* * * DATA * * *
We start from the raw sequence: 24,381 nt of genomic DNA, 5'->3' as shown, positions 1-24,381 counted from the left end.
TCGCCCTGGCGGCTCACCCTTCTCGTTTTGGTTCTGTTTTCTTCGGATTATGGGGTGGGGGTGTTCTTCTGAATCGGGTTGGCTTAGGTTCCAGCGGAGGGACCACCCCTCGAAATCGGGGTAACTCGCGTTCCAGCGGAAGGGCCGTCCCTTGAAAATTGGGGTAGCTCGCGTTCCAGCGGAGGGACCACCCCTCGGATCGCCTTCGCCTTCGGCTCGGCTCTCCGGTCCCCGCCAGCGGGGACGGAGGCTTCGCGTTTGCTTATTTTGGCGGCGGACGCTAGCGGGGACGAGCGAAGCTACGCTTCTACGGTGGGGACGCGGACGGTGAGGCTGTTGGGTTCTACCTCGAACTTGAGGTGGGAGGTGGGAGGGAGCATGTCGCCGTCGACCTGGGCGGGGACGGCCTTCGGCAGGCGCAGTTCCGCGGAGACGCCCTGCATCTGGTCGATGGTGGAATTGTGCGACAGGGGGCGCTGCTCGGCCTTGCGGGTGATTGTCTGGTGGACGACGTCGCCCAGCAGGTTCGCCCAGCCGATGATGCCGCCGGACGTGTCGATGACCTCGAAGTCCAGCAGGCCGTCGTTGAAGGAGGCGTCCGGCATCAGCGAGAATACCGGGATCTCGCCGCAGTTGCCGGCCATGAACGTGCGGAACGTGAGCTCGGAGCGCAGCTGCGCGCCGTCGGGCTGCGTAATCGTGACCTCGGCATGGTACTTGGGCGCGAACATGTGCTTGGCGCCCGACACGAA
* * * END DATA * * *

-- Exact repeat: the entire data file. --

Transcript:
We start from the raw sequence: 24,381 nt of genomic DNA, 5'->3' as shown, positions 1-24,381 counted from the left end.
TCGCCCTGGCGGCTCACCCTTCTCGTTTTGGTTCTGTTTTCTTCGGATTATGGGGTGGGGGTGTTCTTCTGAATCGGGTTGGCTTAGGTTCCAGCGGAGGGACCACCCCTCGAAATCGGGGTAACTCGCGTTCCAGCGGAAGGGCCGTCCCTTGAAAATTGGGGTAGCTCGCGTTCCAGCGGAGGGACCACCCCTCGGATCGCCTTCGCCTTCGGCTCGGCTCTCCGGTCCCCGCCAGCGGGGACGGAGGCTTCGCGTTTGCTTATTTTGGCGGCGGACGCTAGCGGGGACGAGCGAAGCTACGCTTCTACGGTGGGGACGCGGACGGTGAGGCTGTTGGGTTCTACCTCGAACTTGAGGTGGGAGGTGGGAGGGAGCATGTCGCCGTCGACCTGGGCGGGGACGGCCTTCGGCAGGCGCAGTTCCGCGGAGACGCCCTGCATCTGGTCGATGGTGGAATTGTGCGACAGGGGGCGCTGCTCGGCCTTGCGGGTGATTGTCTGGTGGACGACGTCGCCCAGCAGGTTCGCCCAGCCGATGATGCCGCCGGACGTGTCGATGACCTCGAAGTCCAGCAGGCCGTCGTTGAAGGAGGCGTCCGGCATCAGCGAGAATACCGGGATCTCGCCGCAGTTGCCGGCCATGAACGTGCGGAACGTGAGCTCGGAGCGCAGCTGCGCGCCGTCGGGCTGCGTAATCGTGACCTCGGCATGGTACTTGGGCGCGAACATGTGCTTGGCGCCCGACACGAA